1937 louisville flood map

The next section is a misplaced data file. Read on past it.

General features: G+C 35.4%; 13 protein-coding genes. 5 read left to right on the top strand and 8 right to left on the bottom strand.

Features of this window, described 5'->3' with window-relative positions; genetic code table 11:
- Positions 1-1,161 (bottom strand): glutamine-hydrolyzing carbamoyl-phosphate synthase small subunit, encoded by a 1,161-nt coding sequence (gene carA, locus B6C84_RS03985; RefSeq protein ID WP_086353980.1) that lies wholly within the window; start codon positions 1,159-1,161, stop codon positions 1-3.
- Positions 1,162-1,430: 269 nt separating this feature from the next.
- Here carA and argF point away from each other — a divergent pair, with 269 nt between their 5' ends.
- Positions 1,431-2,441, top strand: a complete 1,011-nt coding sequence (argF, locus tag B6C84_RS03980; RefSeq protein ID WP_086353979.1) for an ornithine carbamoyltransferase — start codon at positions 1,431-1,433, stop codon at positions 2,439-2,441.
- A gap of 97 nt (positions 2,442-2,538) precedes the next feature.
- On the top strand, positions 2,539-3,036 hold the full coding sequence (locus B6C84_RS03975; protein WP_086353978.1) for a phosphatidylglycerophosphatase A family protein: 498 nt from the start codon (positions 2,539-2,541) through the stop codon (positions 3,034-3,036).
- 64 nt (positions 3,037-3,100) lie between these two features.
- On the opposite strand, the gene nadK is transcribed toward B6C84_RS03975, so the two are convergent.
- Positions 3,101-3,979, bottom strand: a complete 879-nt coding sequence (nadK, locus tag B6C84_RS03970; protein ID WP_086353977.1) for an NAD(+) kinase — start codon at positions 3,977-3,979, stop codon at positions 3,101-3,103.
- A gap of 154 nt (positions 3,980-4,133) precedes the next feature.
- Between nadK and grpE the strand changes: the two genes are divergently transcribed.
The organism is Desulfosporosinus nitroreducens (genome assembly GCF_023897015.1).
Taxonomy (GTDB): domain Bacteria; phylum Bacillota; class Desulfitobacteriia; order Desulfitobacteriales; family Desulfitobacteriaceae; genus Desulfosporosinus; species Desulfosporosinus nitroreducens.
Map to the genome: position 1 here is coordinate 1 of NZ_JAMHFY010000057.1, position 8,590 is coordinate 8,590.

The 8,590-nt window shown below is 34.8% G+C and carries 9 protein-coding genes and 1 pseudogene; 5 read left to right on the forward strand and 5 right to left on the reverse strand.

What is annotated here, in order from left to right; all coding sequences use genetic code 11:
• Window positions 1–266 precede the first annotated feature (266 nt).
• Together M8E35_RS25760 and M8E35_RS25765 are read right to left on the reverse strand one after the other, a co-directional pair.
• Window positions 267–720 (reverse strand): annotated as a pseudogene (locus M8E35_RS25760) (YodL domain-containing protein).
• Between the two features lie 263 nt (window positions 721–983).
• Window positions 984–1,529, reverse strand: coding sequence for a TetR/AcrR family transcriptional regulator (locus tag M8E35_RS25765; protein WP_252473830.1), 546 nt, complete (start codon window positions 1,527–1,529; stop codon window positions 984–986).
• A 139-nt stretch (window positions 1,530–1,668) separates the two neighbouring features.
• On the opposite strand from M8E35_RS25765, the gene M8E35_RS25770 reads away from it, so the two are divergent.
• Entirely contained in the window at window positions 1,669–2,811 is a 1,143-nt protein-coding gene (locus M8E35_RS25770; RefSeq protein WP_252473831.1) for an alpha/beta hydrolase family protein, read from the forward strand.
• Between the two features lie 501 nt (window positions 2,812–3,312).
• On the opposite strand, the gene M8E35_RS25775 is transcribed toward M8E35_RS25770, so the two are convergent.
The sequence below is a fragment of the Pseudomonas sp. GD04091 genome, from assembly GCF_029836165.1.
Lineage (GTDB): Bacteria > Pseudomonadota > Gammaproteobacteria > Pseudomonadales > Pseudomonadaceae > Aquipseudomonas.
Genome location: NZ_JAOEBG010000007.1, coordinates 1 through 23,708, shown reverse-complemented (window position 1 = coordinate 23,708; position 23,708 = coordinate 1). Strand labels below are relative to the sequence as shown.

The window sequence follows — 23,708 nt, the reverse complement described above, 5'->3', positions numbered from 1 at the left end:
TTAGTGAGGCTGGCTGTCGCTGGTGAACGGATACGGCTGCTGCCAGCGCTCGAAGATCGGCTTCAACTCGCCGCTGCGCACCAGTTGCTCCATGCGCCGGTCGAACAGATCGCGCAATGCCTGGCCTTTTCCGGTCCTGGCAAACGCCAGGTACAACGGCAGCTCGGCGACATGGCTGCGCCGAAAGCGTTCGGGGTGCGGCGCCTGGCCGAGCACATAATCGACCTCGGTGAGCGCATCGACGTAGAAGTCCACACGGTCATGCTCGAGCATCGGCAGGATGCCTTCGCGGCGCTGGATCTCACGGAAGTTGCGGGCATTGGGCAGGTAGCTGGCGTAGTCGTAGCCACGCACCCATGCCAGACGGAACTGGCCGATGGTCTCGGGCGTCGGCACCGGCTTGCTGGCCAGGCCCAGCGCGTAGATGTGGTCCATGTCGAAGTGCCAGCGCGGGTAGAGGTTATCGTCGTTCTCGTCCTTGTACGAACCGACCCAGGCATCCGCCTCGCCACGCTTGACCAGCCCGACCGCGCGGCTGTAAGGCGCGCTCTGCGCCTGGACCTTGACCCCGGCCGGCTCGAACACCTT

Photo by Margaret Bourke-White. Check out our poster on the Flood of 1937: https://www.weather.gov/media/lmk/pdf/flood_37/GreatFlood1937_Poster.pdf, Total Precipitation Percent of Mean for January 1937. Do you understand me?!" Dead horse lodged high in trees due to flood waters. Flooding in Shepherdsville reached fifteen feet. Churchill Downs, home to the Kentucky Derby, provided temporary housing to many. At Louisville, the crest of the 1937 flood is still a full ten feet higher than the second highest crest (set in 1945)! In Bullitt County, as in many areas, the result was devastating. Jackson Previous: 1 of 2: Next : View Description. The following story and image appeared in the January 30, 2012 edition of the Bullitt County Historical Museum's newsletter, as written by David Strange: Most people never notice it when they walk through the main entrance doors of the Bullitt County Courthouse. Probably thinking it was some malady from the flood, the family put the geese in a pile until the men could return. 1887-1910), General Orlando M. Poe Collection, 1836-1890, Guest Book, School of Music, University of Louisville, Jean Thomas, The Traipsin' Woman, Collection, John P. Morton & Co. Woodblock Collection, Kornhauser Health Sciences Library History Collections, Leonard Brecher Tobacco & Chewing Gum Card Collection, Louisville and Nashville Railroad Company Records, Louisville Underground Music Archive Collection, Martin F. Schmidt Photos of Louisville, 1956-1966, Stereographic views of Louisville and beyond, 1850s - 1930, University of Louisville Electronic Theses & Dissertations, Visual Resources Center Digital Image Collection. Louisville, KY6201 Theiler LaneLouisville, KY 40229-1476502-969-8842Comments? Close-Up of the West End of Louisville 1/27/37. Feel free to share them with us! By the end of January, the Ohio River was overflowing fast and backing up the Salt River and Rolling Fork River. Bob Moser tells about when the people at the Cruise family home on Chapeze Lane had used up all the food stored at the house, some of the men went down to a local distillery and got the corn meal mash that was there, using it to make "fried mush for lunch and boiled mush for dinner." Weather Safety Rules Hazardous Weather Outlook No measurable snow fell during the entire month. And so, there was humor to be had, even in the darkest of times. Nearly 400 people died. January 1937 remains as the wettest month ever recorded in Cincinnati. Side-by-Side View : Download: small (250x250 max) medium (500x500 max) Large. After the third time, Bill took one of the oars, turned around, and said, "The next time one of you moves and makes the boat dip water, I will take this oar and knock you out of my boat! The Louisville and Nashville Railroad Freight Depot is on the left, with Belknap Hardware on the right. Please accept Echovita’s sincere condolences. Over 19 inches of rain fell over the course of the month. Yet one writer from the time said that some two hundred people stayed there. January 1937. Hourly Observations On that cold January day, the Ohio River passed over its 28 foot flood stage and kept going. Horses drowned. Rain pounded from January 12th to January 23rd, 1937, and along a 650-mile swath reaching from Pittsburgh to Cairo, Ill., the river overflowed its banks. Spot Request One contemporary source estimated that damage was done to the tune of $250,000,000 (1937 dollars)...that's over $3.3 billion in current dollars!! By way of comparison, flood stage is 55 feet. To order a reproduction, inquire about permissions, or for information about prices see. Item Number F 459.L8 L6449 1937 in University of Louisville Rare Books. Light and water service was knocked out. Bernett (Bennie) Davis, second from the left standing on the truck body, came all the way to Louisville to help with the flood relief efforts. National Oceanic and Atmospheric Administration Flood waters swept furiously across the road south of Mt. A tiny brass marker on the inside door-frame, about six feet up. Please try another search. Flood map of Louisville, KY. Crest of flood January 27, 1937. Suddenly farmers couldn't get livestock to high ground in time. Photo by Margaret Bourke-White. Print: 1-Stop Winter Forecast Fire Weather That little brass marker is set at the high water mark of the 1937 flood; by far the worst known flood ever to inundate the multi-state Ohio Valley region. large ( > 500x500) Full Resolution. A newspaper editor, Tom Wallace, slept while he used a lamp under a bucket to heat water for next morning’s sponge bath. Some twenty-five percent of Bullitt Countians were directly affected by the flood; many moving in with friends and family and with good-Samaritan strangers. El Nino and La Nina We are also very thankful to Sherri Lane, who donated the photos shown in this collection. Another newspaper editor, Wilbur Cogshall, drank boiled water from a bottle while preparing a report on the flood. At McAlpine Lock, the 1937 flood crested at 85.4 feet. About the NWS Two fifths of Lebanon Junction was under water. Central U.S. Hundreds of people took refuge wherever they could. In western Bullitt County, I am told the old Nichols School house was flooded half way up the windows. Time moved on. Local Climate Pages Photo by David Strange Air Quality Sorry, the location you searched for was not found. People could get a little testy, but in hindsight some humorous memories were created. Set your sight on that little brass marker in the county courthouse, look out past the door, and imagine a level mark across the town at that height, and you can begin to get an idea of the shock of that flood. This was on First Street at the river. The geese had just passed out from all the liquor in the slop! Many people were caught in their homes, surrounded by the rising waters. Click on the images for larger versions. Photo by Margaret Bourke-White. And end it did. Originally folded into 24.1 x 12.1 cm booklet. Submit a Storm Report Aviation Ninety-year-old Jim Lawhorn, one of the displaced, found shelter at the clubhouse of the Churchill Downs race track. Louisville received fifteen inches of rain in only 12 days, from the 13th to the 24th of January. It gives an amazing insight to the event, from someone who was actually there. KY Mesonet, Latest Forecasts Here is Elizabeth L Flood’s obituary. It didn’t help that this was in the middle of the Depression. Official reading of crest at Sixth and Main Sts. The above photo shows locals lined up for food and medicine in front of what turned out to be a poorly placed billboard from the National Manufactures Association; the confidence boosting message only served to douse displaced residents with irony. Outreach Questions? Evansville Elev. Station History The long hours were hard work and the cold, rainy weather was miserable. Six to 12 inches (300 mm) of rain fell in Ohio during January 13–25, 1937, totals never before or since equaled over such a large area of Ohio. 1-Stop Severe Forecast Advisory/Warning Criteria, Radar We are sad to announce that on October 12, 2020, at the age of 83, Elizabeth L Flood of Louisville, Kentucky passed away. US Dept of Commerce On one rescue trip with the little boat, Bill (Bob Moser's brother) rescued two rather large young ladies. According to the state Health Department report at the time, in Bullitt County alone several thousand dairy cattle and sheep drowned. On the right is a scan of the letter of appreciation Mr. Davis received from the city. Bob Moser tells of his father going over to their barn, stripping off some of the boards, and constructing a rough boat from the material. The overall scope of the flood surpassed the major floods of 1884 and 1773, and geological evidence suggests the 1937 flood outdid any previous flood. Items of Interest